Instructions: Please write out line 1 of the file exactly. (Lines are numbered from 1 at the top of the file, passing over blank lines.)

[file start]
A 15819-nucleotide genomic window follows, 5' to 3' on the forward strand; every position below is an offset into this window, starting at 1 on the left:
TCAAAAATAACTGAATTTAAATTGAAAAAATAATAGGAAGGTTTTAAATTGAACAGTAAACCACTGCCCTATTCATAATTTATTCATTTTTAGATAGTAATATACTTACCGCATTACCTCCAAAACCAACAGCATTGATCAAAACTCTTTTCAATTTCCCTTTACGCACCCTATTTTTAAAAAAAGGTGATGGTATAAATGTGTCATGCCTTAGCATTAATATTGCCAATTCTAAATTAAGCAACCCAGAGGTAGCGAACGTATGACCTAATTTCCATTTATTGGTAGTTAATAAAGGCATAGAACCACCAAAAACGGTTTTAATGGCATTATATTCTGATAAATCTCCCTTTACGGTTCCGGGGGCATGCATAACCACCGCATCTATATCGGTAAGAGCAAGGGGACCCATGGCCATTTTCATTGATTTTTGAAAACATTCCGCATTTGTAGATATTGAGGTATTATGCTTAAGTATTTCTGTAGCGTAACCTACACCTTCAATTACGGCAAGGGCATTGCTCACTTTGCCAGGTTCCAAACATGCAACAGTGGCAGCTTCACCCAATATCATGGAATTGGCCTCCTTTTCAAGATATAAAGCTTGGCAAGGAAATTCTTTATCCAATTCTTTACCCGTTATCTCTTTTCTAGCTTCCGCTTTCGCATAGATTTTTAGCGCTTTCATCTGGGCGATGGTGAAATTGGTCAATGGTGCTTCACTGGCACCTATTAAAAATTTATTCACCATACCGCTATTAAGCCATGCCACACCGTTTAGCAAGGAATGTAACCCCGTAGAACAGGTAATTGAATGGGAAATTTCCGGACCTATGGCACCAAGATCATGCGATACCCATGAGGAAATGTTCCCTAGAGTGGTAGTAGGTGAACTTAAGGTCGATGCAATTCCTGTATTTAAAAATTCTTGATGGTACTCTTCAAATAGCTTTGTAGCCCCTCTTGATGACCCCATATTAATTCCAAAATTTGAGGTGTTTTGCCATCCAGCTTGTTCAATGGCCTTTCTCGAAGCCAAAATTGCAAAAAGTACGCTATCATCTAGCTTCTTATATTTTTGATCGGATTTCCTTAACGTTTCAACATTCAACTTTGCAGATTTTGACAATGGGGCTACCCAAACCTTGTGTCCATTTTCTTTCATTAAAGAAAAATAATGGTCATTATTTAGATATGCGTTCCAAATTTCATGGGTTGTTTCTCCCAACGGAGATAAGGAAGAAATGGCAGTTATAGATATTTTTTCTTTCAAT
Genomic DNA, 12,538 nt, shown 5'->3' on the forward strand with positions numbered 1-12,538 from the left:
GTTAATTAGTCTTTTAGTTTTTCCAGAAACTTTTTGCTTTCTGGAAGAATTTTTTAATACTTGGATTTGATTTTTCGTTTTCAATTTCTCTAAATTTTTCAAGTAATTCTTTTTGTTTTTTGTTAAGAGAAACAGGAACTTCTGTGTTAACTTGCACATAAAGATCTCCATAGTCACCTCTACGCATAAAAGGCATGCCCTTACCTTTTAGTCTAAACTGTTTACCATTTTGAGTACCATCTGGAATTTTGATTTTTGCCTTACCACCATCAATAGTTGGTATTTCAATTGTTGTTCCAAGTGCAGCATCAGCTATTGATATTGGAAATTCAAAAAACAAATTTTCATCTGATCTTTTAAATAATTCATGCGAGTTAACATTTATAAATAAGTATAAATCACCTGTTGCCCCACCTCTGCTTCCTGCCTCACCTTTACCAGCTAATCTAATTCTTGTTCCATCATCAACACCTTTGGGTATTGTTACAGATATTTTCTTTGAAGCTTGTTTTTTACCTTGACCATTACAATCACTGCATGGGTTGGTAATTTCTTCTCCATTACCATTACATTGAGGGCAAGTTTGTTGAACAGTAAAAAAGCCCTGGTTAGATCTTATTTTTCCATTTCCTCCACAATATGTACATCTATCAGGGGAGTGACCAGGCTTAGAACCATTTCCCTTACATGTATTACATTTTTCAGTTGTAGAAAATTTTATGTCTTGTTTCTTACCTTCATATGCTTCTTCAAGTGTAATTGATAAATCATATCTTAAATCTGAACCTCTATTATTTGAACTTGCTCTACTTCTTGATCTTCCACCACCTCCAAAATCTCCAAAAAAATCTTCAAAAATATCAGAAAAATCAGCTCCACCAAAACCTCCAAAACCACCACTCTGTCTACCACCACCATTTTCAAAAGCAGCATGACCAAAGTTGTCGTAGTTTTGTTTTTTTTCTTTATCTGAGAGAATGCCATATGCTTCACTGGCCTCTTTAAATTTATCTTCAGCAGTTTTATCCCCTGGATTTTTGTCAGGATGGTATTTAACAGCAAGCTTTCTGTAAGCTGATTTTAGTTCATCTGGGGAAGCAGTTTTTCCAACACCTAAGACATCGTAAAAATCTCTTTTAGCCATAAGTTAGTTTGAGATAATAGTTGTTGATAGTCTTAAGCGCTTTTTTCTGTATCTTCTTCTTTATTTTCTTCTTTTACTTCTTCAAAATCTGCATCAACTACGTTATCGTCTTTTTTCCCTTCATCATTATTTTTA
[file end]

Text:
A 15819-nucleotide genomic window follows, 5' to 3' on the forward strand; every position below is an offset into this window, starting at 1 on the left: